FRANKFURT (Reuters) - European Central Bank President Christine Lagarde brokered a difficult compromise this week to secure backing for a new pandemic-fighting package of measures, but her battle to convince sceptics among her colleagues and investors has only just begun.
The ECB unveiled plans to buy an additional half trillion euros worth of bonds and give banks even larger subsidies for keeping credit flowing, in a bid to support the euro zone economy through the expected end of the coronavirus outbreak.
The package, aimed at keeping borrowing costs low for governments, households and firms, takes the ECB closer than ever to outright targeting of specific levels in bond yields and spreads, without saying as much openly.
But conversations with five sources on or close to the ECB’s Governing Council suggest that the Dec. 9-10 meeting was tense and that disagreements on the new round of bond purchases had started even before it.
The ECB had kicked off discussions last week with an envelope of 750 billion euros for bond purchases but cut it down to 500 billion euros before the meeting after receiving pushback.
Still, chief economist Philip Lane’s scaled-down proposal came close to running aground at the meeting as policymakers disagreed on the economic outlook, the size of the bond buys and the terms of the subsidised loans to banks.
Lagarde intervened to orchestrate an agreement on the policy tools, offering concessions to dissenters rather than sidelining them as her predecessor Mario Draghi did on occasion, the sources said.
In one case, Lagarde helped win dissenters over by emphasising that the 500 billion euros ($608 billion) envelope would not need to be spent in full if financing conditions remained easy.
That reassured governors who wanted smaller debt purchases as bond yields are already languishing at record lows, spreads are tight and government paper is hard to find in some smaller countries.
Lagarde also said the envelope could be increased. But that would require a new decision by the Governing Council, making the hurdle implicitly higher.
“It’s no longer an envelope but a ceiling, a maximum amount,” one of the sources said.
Austrian central bank governor Robert Holzmann also said on Friday that he did not expect the ECB to use the entire amount.
Policymakers were also at odds on the size of the Targeted Longer-Term Refinancing Operations (TLTRO), an increasingly controversial facility whereby banks are paid to borrow from the ECB as long as they don’t shrink their loan books.
Policy hawks were opposing Philip Lane’s initial suggestion to increase the maximum amount banks will be entitled to borrow from 50% to 60% of their eligible loans, but Lagarde managed to clinch a compromise half way at 55%, the sources said.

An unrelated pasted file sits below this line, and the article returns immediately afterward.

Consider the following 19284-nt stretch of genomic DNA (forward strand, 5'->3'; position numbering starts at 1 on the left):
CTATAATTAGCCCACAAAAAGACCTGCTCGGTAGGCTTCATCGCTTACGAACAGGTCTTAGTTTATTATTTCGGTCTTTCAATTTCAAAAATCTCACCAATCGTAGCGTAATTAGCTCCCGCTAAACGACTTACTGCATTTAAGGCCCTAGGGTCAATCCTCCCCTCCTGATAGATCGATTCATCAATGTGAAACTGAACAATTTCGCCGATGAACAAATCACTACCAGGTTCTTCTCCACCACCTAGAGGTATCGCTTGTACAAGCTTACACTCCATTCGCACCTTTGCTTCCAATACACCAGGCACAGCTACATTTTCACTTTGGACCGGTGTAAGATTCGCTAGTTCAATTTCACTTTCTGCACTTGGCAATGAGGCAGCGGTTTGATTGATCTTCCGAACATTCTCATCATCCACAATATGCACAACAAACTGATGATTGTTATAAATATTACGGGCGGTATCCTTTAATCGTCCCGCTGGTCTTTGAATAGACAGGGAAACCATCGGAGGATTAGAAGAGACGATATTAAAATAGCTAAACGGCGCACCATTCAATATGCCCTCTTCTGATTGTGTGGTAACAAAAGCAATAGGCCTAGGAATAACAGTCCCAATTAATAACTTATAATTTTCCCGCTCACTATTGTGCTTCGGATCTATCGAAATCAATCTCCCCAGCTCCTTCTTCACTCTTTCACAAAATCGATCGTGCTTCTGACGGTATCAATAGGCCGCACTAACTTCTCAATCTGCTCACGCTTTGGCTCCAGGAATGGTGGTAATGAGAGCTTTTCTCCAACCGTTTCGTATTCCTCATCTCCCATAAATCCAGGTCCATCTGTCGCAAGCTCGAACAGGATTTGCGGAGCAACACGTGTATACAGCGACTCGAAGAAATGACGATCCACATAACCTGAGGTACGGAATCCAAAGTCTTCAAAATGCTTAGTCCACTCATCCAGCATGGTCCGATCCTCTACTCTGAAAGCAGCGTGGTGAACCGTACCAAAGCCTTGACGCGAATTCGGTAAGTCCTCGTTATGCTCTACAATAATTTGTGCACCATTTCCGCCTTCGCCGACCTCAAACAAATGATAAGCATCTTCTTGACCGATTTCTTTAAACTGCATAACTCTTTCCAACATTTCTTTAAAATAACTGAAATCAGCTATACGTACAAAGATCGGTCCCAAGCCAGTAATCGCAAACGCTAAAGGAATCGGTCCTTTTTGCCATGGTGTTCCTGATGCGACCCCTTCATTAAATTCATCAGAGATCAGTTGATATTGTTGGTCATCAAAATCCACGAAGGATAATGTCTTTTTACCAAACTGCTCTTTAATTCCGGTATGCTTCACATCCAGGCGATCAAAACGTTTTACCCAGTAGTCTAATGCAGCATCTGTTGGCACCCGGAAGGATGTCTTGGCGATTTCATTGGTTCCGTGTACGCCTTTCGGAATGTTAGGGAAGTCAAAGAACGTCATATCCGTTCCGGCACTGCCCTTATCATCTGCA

In the end, the package was backed by a large majority.
A spokesman for the central bank declined to comment for this story.
Speaking on Friday, Lithuanian central bank governor Vitas Vasiliauskas said he had reservations about providing too much extra stimulus but was happy with the agreement reched on Thursday.
THE END OF THE BEGINNING?
Winning agreement on Thursday’s package may, however, prove the first of many challenges for the ECB president, who started in the job just over a year ago.
First, some sceptics of the deal maintained their reservations, saying in private that this was an implicit form of “yield-curve control” and needed to end as soon as the pandemic was over.
“Keeping spreads stable is bad economics,” one of the sources said, arguing that market prices must be allowed to reflect economic fundamentals.
Even TLTRO, until recently one of the ECB’s most consensual tools, is now becoming a target of criticism as it effectively subsidises banks and eases pressure on them to get back into shape or merge.
Second, by making bond purchases conditional on the level of borrowing costs rather than committing to them whatever happens, the ECB may be inviting markets to test its resolve.
This kind of tentative language had been a source of frequent criticism of the euro zone’s central bank during the early part of the 2010-12 debt crisis but was swept aside by Mario Draghi soon after becoming president with his pledge to do “whatever it takes” to save the euro.
“Now that the market knows the commitment to PEPP is a soft one, expect it to challenge the ECB’s resoluteness as data surprises to the upside and as hawks become more vocal,” Marco Brancolini, an economist at Nomura said.
($1 = 0.8227 euros)
Reporting by Francesco Canepa, Balazs Koranyi and Frank Siebelt; Editing by Hugh Lawson
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